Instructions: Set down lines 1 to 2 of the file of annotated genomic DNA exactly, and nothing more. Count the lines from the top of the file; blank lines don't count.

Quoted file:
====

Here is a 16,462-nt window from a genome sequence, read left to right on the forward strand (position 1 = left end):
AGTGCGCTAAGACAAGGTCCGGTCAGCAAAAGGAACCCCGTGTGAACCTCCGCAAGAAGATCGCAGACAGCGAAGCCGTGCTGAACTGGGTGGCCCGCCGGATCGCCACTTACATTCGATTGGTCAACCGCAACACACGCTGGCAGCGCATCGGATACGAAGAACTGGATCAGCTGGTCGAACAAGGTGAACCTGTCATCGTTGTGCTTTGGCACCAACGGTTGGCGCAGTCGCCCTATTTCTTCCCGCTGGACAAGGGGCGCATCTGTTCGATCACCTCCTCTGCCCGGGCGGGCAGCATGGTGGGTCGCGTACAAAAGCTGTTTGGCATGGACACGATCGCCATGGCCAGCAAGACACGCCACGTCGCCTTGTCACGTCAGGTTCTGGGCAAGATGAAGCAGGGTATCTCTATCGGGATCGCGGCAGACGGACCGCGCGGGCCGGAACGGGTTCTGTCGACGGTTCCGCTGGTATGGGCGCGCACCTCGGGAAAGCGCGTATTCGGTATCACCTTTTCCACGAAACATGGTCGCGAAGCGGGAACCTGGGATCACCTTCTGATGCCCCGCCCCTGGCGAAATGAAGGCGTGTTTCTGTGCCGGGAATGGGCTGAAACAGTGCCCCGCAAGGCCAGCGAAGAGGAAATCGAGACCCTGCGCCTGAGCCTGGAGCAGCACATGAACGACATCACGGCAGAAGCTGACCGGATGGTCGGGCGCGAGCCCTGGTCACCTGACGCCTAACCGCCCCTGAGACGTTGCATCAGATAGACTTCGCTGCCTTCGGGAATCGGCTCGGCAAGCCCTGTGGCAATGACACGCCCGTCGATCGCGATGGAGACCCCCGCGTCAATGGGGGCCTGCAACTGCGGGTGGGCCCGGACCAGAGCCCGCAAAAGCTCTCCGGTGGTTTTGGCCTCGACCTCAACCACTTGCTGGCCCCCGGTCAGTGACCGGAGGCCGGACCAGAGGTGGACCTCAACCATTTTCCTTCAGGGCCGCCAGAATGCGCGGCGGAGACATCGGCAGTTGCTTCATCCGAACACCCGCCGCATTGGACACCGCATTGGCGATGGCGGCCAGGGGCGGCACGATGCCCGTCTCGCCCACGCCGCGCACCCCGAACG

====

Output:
Here is a 16,462-nt window from a genome sequence, read left to right on the forward strand (position 1 = left end):
AGTGCGCTAAGACAAGGTCCGGTCAGCAAAAGGAACCCCGTGTGAACCTCCGCAAGAAGATCGCAGACAGCGAAGCCGTGCTGAACTGGGTGGCCCGCCGGATCGCCACTTACATTCGATTGGTCAACCGCAACACACGCTGGCAGCGCATCGGATACGAAGAACTGGATCAGCTGGTCGAACAAGGTGAACCTGTCATCGTTGTGCTTTGGCACCAACGGTTGGCGCAGTCGCCCTATTTCTTCCCGCTGGACAAGGGGCGCATCTGTTCGATCACCTCCTCTGCCCGGGCGGGCAGCATGGTGGGTCGCGTACAAAAGCTGTTTGGCATGGACACGATCGCCATGGCCAGCAAGACACGCCACGTCGCCTTGTCACGTCAGGTTCTGGGCAAGATGAAGCAGGGTATCTCTATCGGGATCGCGGCAGACGGACCGCGCGGGCCGGAACGGGTTCTGTCGACGGTTCCGCTGGTATGGGCGCGCACCTCGGGAAAGCGCGTATTCGGTATCACCTTTTCCACGAAACATGGTCGCGAAGCGGGAACCTGGGATCACCTTCTGATGCCCCGCCCCTGGCGAAATGAAGGCGTGTTTCTGTGCCGGGAATGGGCTGAAACAGTGCCCCGCAAGGCCAGCGAAGAGGAAATCGAGACCCTGCGCCTGAGCCTGGAGCAGCACATGAACGACATCACGGCAGAAGCTGACCGGATGGTCGGGCGCGAGCCCTGGTCACCTGACGCCTAACCGCCCCTGAGACGTTGCATCAGATAGACTTCGCTGCCTTCGGGAATCGGCTCGGCAAGCCCTGTGGCAATGACACGCCCGTCGATCGCGATGGAGACCCCCGCGTCAATGGGGGCCTGCAACTGCGGGTGGGCCCGGACCAGAGCCCGCAAAAGCTCTCCGGTGGTTTTGGCCTCGACCTCAACCACTTGCTGGCCCCCGGTCAGTGACCGGAGGCCGGACCAGAGGTGGACCTCAACCATTTTCCTTCAGGGCCGCCAGAATGCGCGGCGGAGACATCGGCAGTTGCTTCATCCGAACACCCGCCGCATTGGACACCGCATTGGCGATGGCGGCCAGGGGCGGCACGATGCCCGTCTCGCCCACGCCGCGCACCCCGAACG